I treated it when I ran
the business myself,

and the money was going
directly into my pocket.

It’s like well am I gonna
stifle my voice for this,

or is this gonna basically
sacrifice the brand,

and our voice which is why we’re here.

But if you don’t like me,
I honestly don’t care.

I don’t care what you say about me,

it just doesn’t bother me it doesn’t

faze me at all.

I actually, I like it,
I mean we have a phrase

“I like being in the mud.”

That’s where I feel
natural and that hasn’t

changed since we started,
– Your next t-shirt.

– What’s that?

– Make that your next t-shirt,

I’d buy one, I love that.

– I like being in the mud.
– We have mud gills.

And when someone engages us, we just drag

’em down and, welcome to the mud, I mean.

Like the Bleacher Report CEO the other day

trashed us for no
reason, he was doing like

a podcast and he said we’re not inclusive,

and that we purposely offend people,

and it’s like, alright well
welcome to the mud buddy.

And the thing that works
is I think we had on iTunes

like our app was number
26, like Barstool Sports.

20 hours later, it’s number one.

Because people are like…

We can swear on this thing right?

Can we swear on this podcast?
– Yeah, yeah absolutely.

It’s like fuck you to like,

you wanna come at our crowd and

– He can swear.
– This is the result.

It galvanizes us so we’re strange.

The more you hate us, it’s
like fuel to kinda build us.

– I consider you guys the
Howard Stern of sports

right, cause Howard for
years figured this out.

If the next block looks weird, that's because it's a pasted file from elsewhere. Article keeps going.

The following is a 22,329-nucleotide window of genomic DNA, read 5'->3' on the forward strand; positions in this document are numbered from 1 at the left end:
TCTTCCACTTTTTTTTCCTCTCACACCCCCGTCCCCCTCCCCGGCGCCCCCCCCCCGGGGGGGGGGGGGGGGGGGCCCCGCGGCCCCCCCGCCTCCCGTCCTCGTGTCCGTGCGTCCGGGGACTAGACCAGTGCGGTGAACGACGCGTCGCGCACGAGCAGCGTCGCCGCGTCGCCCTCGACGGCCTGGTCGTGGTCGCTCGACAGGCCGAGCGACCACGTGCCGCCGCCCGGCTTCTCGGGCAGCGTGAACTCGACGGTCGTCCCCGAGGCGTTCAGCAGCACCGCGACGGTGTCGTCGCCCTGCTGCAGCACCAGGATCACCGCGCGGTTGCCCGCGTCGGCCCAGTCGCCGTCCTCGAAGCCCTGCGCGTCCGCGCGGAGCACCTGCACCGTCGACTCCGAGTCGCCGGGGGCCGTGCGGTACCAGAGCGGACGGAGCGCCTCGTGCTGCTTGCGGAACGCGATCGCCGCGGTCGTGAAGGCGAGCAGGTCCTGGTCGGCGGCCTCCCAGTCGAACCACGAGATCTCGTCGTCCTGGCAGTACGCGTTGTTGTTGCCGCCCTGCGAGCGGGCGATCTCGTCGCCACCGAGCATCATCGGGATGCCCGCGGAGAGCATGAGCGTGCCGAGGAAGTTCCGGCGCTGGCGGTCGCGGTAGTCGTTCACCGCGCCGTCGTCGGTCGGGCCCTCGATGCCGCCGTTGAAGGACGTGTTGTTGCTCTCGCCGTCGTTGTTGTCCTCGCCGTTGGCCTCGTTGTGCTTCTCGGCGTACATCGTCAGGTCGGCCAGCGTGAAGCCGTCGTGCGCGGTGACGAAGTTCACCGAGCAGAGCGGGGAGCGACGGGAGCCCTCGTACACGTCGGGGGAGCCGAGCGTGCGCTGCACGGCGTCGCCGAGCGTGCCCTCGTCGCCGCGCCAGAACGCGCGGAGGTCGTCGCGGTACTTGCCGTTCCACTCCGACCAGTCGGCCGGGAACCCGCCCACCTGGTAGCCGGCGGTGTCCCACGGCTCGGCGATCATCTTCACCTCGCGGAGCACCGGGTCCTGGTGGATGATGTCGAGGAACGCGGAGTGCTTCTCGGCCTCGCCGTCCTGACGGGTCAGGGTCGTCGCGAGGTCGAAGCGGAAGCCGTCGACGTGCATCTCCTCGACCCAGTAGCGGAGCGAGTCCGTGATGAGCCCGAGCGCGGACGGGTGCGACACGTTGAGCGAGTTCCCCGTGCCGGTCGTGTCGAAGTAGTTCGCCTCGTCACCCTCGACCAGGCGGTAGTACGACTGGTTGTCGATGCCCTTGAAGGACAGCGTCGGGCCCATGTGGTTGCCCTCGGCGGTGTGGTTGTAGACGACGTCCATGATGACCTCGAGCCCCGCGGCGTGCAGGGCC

And he’s from Massachusetts,
he’s hyper-intelligent

like you, well-educated,
but he figured out

and it’s that saying that
I love about Howard Stern,

that people tuned in to listen to what

he was gonna say next that loved him,

and twice as many people who hated him

tuned into to what he was gonna,

it’s almost like a president, right?

Twice as many people tune in
’cause they don’t like him,

and it’s a really interesting thing.

But you have to keep your frequency

and the one thing I
respected about Howard Stern,

is that he kept his frequency

as he scaled and got bigger, right?

He became this voice of Sirius XM

and a huge stockholder,
but he never backed down

to the SEC, the FCC, he
never backed down to anyone.

He was the first guy that
drew everyone in the mud,

and he just has his frequency.

How do you not only carry your frequency,

but you have to really empower,

not just you have to have a thick skin,

but Erika, your talent, your helpers,

you know there’s a value-based system here

of look man, you gotta be a part of this

and part of the cause,
how do you instill that?

– That’s in the hiring, you gotta hire

the right people.

I’m a firm believer that Barstool sort of

represents like the silent majority.

Like most people feel how we feel.

It’s finding the people that are

similar to us, have similar beliefs.

Everybody’s different at Barstool,

not everyone’s like me so, I actually

don’t care if our employees trash me,

or say, I mean I don’t
care like everyone’s–

– Probably bring more power to you.

– Everyone’s allowed to say what they feel

and disagree, agree,
whatever, we’re pretty good.

It’s changing a little bit but

once we hire somebody, we
believe we’ve hired the

right person and we just
let them be themselves.

That’s really what we do.

– Have you ever studied Buddhism?

– No.
– So in Buddhism

– Do a lot of people say
yes to that one on this?

– I don’t know, I’ve never asked

the question before.

– No I haven’t.